The Long Winters: “The Commander Thinks Aloud”
“The radio is on and Houston knows the score. Can you feel it? We’re almost home.”
It’s hard to believe that it’s been eight years since I heard the inaugural version of this song played over the sad, wonky speakers of the Borders Books & Music that I worked at back in 2004. And while the version of the song that one short year later would find itself leading off The Long Winters’ Ultimatum EP would prove to sound a bit different sonically and musically than the song I first heard on my pre-ordered copy of The Future Dictionary Of America, the sentiment and the power behind it’s words and meaning remained absolutely unchanged.
In the past year, John Roderick has shared an immeasurable amount of his thoughts, wisdom and laughs with one of my personal heroes, Merlin Mann, on their brilliant podcast, Roderick On The Line. In turn, he has traversed the path from being a songwriter, writer and musician that I’ve greatly enjoyed and appreciated over the years to a human being that I truly admire on a number of different levels.
This week marks the first anniversary of the dynamic duo’s podcast and in celebration, they’ve re-posted the episode of Back To Work (another of Merlin’s not to be missed podcasts) that was the origin of what would eventually become Roderick On The Line. In that fateful episode, John beautifully explained the motivation behind his writing of “The Commander Thinks Aloud” and how it tied to the Space Shuttle Columbia disaster of 2003:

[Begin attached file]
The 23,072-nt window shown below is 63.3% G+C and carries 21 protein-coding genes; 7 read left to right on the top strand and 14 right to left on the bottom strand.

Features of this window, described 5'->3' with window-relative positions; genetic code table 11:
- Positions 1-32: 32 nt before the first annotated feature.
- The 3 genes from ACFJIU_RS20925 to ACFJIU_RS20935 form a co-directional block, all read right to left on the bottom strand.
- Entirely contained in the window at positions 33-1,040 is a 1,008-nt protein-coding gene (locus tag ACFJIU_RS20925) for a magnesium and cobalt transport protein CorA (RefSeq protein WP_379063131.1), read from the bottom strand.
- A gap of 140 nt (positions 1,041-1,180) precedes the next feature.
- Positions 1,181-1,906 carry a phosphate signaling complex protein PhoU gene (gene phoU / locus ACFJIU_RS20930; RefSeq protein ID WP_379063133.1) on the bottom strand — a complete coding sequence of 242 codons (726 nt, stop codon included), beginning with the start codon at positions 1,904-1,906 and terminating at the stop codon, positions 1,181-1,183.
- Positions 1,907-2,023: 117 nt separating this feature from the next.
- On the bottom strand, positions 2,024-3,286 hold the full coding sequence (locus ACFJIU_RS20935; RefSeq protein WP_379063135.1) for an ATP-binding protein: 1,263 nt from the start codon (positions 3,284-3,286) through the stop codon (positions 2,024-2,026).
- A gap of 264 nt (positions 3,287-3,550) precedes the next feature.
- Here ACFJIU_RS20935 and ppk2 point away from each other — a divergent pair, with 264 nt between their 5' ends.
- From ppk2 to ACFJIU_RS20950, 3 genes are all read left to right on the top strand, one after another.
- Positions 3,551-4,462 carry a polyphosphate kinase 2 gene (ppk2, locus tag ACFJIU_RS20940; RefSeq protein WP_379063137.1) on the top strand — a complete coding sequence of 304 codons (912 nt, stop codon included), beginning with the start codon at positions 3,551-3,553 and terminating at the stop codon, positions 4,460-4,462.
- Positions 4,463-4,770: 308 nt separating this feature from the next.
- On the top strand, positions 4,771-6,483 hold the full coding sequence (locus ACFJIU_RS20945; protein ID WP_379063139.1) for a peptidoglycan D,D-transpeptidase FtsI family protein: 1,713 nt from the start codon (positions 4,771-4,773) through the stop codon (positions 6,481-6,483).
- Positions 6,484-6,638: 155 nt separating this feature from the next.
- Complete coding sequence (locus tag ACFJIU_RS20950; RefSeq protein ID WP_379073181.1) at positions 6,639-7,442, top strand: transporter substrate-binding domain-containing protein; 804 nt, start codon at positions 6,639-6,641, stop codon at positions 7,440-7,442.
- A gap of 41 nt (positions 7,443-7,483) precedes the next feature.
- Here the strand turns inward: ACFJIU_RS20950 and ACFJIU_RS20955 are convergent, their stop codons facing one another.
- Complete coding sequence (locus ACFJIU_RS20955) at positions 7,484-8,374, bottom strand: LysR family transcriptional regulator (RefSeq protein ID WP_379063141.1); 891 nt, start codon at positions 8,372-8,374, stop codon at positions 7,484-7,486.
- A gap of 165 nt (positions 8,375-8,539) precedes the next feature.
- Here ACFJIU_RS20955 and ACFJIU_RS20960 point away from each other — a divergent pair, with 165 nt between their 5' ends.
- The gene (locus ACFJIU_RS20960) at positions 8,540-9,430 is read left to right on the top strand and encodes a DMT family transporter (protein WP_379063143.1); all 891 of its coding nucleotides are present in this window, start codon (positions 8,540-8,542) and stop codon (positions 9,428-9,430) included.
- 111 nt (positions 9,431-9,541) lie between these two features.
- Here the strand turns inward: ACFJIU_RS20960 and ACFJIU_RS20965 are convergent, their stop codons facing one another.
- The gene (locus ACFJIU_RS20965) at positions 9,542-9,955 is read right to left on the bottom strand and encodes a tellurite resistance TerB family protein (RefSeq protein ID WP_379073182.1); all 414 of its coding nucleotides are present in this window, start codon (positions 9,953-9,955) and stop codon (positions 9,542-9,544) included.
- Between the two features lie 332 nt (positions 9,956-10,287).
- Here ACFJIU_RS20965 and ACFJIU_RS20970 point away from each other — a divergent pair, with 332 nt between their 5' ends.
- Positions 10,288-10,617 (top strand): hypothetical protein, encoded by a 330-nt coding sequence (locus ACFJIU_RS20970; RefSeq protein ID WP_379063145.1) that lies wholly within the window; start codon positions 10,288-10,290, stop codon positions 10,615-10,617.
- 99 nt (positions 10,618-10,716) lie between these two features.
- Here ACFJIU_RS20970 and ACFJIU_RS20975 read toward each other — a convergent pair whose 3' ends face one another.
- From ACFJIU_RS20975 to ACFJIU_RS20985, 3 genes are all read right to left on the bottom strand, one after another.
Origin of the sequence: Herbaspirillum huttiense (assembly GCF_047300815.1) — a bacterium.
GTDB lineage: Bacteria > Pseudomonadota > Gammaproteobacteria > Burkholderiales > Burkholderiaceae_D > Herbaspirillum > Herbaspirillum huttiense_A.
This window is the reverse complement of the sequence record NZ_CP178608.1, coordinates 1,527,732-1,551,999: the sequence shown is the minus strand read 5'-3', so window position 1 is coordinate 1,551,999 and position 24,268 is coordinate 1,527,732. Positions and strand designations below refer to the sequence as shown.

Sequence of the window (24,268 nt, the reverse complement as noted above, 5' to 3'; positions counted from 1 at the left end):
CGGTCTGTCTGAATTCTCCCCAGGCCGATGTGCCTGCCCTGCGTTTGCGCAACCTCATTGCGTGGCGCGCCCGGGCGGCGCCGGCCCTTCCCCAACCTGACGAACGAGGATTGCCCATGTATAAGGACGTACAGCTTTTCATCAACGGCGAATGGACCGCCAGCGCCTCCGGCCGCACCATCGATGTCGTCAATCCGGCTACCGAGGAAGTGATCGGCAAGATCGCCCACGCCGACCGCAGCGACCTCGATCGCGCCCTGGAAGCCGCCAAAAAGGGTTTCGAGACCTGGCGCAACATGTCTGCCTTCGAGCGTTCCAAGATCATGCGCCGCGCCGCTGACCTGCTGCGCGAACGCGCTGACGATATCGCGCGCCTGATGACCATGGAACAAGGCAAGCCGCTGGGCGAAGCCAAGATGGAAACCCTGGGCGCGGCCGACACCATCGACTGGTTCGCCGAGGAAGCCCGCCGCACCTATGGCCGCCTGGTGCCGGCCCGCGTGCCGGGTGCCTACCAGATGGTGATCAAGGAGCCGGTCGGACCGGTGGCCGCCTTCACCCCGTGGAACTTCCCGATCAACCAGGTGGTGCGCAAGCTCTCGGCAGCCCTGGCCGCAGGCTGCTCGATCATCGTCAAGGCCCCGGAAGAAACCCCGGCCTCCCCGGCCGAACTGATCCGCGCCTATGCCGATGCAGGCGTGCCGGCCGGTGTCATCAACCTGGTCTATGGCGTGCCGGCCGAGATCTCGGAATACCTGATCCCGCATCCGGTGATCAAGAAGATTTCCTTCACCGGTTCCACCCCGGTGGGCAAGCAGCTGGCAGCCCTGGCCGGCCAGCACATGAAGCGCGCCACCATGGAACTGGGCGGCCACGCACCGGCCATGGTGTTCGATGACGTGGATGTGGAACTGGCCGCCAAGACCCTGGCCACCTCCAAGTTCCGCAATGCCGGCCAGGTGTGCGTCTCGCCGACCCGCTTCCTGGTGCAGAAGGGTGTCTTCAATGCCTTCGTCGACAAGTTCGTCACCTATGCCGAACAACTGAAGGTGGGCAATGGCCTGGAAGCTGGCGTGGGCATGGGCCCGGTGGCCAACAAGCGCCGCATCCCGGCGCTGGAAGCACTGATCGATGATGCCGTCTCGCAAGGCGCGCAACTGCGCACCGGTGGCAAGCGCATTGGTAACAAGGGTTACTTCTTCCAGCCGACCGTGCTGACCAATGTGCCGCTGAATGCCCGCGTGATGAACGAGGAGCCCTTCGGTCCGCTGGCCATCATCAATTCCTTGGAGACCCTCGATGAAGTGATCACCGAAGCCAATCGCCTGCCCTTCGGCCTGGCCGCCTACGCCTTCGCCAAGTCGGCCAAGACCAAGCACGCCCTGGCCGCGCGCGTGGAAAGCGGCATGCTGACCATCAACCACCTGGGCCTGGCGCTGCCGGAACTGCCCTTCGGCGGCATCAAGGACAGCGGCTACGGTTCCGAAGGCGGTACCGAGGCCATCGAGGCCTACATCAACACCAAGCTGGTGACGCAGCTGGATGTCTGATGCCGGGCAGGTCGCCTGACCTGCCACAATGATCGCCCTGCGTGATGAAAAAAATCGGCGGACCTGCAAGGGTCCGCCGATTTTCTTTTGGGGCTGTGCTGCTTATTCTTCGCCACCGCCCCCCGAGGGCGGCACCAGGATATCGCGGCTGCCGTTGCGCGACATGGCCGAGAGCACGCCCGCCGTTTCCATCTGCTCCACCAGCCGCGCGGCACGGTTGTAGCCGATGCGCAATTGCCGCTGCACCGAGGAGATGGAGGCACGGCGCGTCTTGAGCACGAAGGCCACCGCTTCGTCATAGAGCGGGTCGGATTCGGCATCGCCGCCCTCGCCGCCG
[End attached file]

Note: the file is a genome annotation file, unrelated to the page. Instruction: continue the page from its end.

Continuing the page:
“The Columbia was an event that was actual and big and you couldn’t metaphor-ize it. You couldn’t use a metaphor because any metaphor you would use would be smaller than the actual thing. And as I was writing the song, I realized that the Columbia was an actual event that you could both talk about in really small, discrete, little scenes and also, it functioned as a kind of reverse metaphor. What happened to them on that spaceship and how that spaceship crash affected us all in little ways was like a relationship breaking up or like one person’s life, kind of seen from beginning to end. So, it was sort of a reverse of what normal songwriting would look like.”
So, do yourself a favor right now. Shut off all of your distraction devices, go find a quiet place where you can be alone for a while, pull on a pair of headphones, close your eyes and in the immortal words of Jason Molina: “Listen.”
[The Ultimatum EP was released by Barsuk in 2005] [Photo by Victoria VanBruinisse]
I’m one of those people that it usually takes listening to a song a few times to really get the meaning behind the lyrics or to really get the story the songwriter is trying to tell. But with this song, it was an emotional punch in the gut right from the start and I vividly remember fighting back tears by the end of the song.